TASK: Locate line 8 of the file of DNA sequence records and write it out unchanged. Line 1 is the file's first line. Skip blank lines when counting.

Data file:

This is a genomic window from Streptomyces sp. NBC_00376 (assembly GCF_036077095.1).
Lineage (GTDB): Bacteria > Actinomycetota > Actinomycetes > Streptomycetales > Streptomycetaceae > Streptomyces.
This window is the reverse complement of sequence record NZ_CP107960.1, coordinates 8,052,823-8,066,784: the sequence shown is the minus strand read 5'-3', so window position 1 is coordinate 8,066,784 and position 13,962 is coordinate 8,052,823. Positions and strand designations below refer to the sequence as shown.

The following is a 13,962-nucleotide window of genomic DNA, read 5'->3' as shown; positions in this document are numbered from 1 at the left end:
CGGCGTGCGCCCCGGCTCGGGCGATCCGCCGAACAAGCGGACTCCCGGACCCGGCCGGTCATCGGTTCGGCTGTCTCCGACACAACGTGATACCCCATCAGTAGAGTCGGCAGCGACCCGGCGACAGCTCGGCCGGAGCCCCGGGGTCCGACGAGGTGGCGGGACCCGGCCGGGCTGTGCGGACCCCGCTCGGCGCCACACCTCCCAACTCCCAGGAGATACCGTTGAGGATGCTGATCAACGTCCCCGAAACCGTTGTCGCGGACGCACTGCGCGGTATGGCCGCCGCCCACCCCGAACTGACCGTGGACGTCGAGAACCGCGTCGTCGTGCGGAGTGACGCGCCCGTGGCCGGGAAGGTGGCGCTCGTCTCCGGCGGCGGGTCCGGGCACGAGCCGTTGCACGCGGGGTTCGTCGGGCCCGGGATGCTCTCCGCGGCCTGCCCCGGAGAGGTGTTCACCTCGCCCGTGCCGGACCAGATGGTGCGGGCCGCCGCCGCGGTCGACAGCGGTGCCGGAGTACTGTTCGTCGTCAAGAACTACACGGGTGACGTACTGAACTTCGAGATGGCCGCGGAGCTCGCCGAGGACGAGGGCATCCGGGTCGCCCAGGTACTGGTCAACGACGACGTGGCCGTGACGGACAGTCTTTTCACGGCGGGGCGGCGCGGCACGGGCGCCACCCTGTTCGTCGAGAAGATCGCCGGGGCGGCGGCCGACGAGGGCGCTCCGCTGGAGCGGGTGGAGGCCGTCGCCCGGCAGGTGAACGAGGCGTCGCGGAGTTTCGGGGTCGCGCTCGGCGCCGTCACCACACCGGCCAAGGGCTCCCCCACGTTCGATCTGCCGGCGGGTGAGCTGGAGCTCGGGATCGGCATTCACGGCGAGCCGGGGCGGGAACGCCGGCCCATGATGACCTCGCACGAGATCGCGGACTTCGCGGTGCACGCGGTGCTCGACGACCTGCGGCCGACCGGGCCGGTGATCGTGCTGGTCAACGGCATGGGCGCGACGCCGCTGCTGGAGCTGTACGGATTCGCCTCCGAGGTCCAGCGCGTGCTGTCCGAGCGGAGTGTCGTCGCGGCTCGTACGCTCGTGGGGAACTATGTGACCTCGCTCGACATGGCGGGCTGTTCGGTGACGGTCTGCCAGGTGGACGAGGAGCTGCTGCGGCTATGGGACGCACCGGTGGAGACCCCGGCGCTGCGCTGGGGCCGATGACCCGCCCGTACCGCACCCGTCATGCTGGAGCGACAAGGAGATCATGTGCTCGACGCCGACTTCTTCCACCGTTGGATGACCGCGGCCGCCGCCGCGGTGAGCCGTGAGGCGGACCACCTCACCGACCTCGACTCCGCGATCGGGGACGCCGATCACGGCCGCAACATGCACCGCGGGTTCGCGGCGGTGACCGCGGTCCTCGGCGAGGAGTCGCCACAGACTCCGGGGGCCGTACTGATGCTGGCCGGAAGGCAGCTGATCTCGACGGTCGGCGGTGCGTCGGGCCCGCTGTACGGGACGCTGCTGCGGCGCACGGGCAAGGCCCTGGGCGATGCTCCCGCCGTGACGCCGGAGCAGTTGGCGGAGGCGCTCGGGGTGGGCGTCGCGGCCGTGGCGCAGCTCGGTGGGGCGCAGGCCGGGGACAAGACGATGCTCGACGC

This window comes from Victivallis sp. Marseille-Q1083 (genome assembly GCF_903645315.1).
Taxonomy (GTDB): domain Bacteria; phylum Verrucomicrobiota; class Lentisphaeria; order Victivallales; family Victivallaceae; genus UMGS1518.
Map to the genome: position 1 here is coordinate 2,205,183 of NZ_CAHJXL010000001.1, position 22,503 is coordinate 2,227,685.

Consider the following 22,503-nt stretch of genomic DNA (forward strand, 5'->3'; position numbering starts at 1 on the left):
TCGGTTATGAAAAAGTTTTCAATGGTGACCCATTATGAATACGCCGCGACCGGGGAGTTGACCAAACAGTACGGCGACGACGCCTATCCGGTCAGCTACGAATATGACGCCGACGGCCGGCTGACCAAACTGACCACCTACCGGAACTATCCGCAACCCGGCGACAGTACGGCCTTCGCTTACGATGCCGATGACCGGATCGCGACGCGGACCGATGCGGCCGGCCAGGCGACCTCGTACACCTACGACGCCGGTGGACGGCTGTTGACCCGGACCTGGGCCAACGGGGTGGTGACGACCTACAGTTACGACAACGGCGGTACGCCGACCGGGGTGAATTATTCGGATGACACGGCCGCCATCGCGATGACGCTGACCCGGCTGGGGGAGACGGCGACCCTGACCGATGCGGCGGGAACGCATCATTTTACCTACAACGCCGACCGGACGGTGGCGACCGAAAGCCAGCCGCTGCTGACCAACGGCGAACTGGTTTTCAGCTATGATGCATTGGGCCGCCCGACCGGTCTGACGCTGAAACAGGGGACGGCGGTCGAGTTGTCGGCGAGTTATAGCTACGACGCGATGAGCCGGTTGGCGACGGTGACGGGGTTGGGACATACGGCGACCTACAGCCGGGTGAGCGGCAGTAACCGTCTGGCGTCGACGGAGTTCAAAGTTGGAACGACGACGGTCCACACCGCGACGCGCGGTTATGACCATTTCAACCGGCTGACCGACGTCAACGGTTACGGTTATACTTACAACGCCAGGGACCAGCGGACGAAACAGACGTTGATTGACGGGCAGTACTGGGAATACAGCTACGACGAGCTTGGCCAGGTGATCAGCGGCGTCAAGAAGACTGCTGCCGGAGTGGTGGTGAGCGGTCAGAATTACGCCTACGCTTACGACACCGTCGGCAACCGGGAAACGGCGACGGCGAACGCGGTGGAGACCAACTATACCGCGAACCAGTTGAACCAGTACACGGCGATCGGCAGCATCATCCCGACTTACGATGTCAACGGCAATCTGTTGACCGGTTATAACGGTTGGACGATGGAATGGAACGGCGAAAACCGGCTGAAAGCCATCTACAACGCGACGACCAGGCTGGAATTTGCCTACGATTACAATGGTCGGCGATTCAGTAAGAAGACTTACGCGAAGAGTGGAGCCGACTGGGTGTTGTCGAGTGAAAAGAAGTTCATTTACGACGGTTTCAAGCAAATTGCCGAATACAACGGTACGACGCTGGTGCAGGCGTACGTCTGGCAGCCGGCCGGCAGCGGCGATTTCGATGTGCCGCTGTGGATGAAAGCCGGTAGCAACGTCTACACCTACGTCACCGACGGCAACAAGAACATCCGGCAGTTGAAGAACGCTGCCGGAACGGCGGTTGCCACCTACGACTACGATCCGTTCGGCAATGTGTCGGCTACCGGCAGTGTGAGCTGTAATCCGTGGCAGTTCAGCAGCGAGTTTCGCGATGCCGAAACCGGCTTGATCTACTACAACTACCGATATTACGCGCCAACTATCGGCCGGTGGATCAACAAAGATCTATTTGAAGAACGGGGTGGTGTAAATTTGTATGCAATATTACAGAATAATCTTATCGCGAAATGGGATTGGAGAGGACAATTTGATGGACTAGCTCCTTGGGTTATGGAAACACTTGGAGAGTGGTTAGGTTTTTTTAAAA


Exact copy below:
Map to the genome: position 1 here is coordinate 2,205,183 of NZ_CAHJXL010000001.1, position 22,503 is coordinate 2,227,685.